And how did the organic farmers perform compared with their conventional dairy farm counterparts in Ontario? Extremely well, is the short answer. Whilst conventional farmers bought and sold more prepared dairy feeds and crops, the organic dairy farmers focussed on being nutrient self-sufficient for both crops and animals. This strategy paid off for the organic farmers, who turned in lower production costs, comparable crop and milk yields, and higher net farm incomes than the conventional farmers.
While we are deeply grateful to those who have already participated, the one thing that would improve our study would be a larger sample size. The credibility of our results would be strengthened if we had more organic dairy farmers providing us with their data. Would you therefore participate with us in the second year of the study, aimed at helping those of you in the organic industry help yourselves? Your help to us would be greatly appreciated, and of course all your business data would be treated in strictest confidence.
I strongly urge you to think about coming on board - and to contact me, Dr. Peter Stonehouse, at: University of Guelph, Guelph, Ontario, N1G 2W1, Tel#(519) 824-4120 ext. 2204 or to contact Dr. Ann Clark at: Department of Crop Science, University of Guelph, Guelph, Ontario, N1G 2W1, Tel#(519) 824-4120 ext. 2508.
High School Co-operative Program
By Cathy McGregor-Smith,
RR #6, St. Thomas, N5P 3T1, 519-631-0279
(Consider this option as a way of meeting your labour needs. It has the added benefits of strengthening our ties with the education system, letting them hear our message, and perhaps you'll come up with some excellent help for the cost of your time and training.)
Our farm business, McSmith's Farm Produce seemed to work into the high school co-op student program very well. We were approached by the local high school coordinator to see if we would like to train a student interested in Horticulture and Farming. Our duties were to evaluate the student's progress, attendance, attitude and interest.
The student worked for 3 hours a day from February until June. The first task on our farm involved greenhouse work (seeding and transplanting of vegetables, flowers and herbs into plug trays and 6pks). Soon we began working the ground outside, adding compost, and making seed beds. Over the course of the student's stay, they learnt many aspects of operating an organic farm and marketing organic produce.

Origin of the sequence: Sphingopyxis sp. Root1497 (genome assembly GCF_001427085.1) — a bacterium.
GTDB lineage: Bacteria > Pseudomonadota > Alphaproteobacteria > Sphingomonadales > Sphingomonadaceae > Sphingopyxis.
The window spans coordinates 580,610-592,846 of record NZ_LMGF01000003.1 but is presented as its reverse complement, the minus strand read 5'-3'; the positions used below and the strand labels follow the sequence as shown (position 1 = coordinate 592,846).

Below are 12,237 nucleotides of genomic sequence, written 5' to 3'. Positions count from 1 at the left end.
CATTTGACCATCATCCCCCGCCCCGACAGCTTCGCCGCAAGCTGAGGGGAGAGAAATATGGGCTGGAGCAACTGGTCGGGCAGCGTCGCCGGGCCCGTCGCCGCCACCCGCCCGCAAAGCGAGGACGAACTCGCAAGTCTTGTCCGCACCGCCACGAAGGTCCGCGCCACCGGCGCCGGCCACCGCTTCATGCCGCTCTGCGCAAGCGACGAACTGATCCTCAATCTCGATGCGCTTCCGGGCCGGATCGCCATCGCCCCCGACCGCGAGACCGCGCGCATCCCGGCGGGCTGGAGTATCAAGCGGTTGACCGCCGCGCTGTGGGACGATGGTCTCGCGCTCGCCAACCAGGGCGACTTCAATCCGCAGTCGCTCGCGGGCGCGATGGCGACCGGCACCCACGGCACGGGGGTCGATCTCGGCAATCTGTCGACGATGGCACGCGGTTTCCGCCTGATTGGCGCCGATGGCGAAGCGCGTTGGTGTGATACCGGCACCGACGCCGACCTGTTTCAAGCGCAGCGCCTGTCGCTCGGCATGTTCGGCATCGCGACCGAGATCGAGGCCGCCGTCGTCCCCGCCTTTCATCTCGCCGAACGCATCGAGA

It is a good program and well worth looking into as a source of help on your farm. Just remember that it's hard to find any individual who will work as hard as the Farm Family.
Can anyone give me information on growing strawberries organically? We have a terrible problem with the tarnish bug that stunts the fruit.
Also, has anyone used plastic "moats" around the perimeter of their potato patch to trap Colorado Potato Bugs? How did you do it and what were the results?
Perhaps a reply in the EFAO newsletter might help other farmers as well.
RR#2 Warsaw, Ont
Ideas For Joan: Re Tarnished Plant Bugs on Strawberries
One of our members, Ken Laing, has grown strawberries for several years. He thought that varietal selection is a good starting point in dealing with this problem. The work of a researcher in Maine found that Honeoye was consistently one of the varieties most resistant to tarnished plant bugs. Sparkle also had a good track record, and Veestar (a daughter of Sparkle) was also relatively resistant. Guardian and Redchief showed moderate resistance. Micmac (always at the bottom) and Kent were very susceptible. It's interesting to note both have Tioga in their breeding pedigree. Kent is such a prolific bearer however, there is usually a decent yield anyway. Governor Simcoe has fair susceptibility.
Neighbouring field crops can also intensify the problem. Alfalfa, for instance, acts as a great alternate host for these bugs, and problems will be worse when strawberries are adjacent to it, particularly if there is some pressure for the insects to move from that field at blossom time for the strawberries, i.e. the alfalfa is being grazed.
There has also been some trials using vacuuming devices to suck up these pests. These haven't proven very successful.
For questions like this it's also worthwhile contacting the Pest Diagnostic Clinic at 519-767-6256. They can send out helpful information, or often guide you to someone who can help.
(Editor: We've searched around for someone to answer the second question, but haven't been successful. Can you help? Sharing information and experience is what the EFAO is all about.)
Copyright © 1995 Ecological Farmers Association of Ontario. Reprinted with permission. All rights reserved.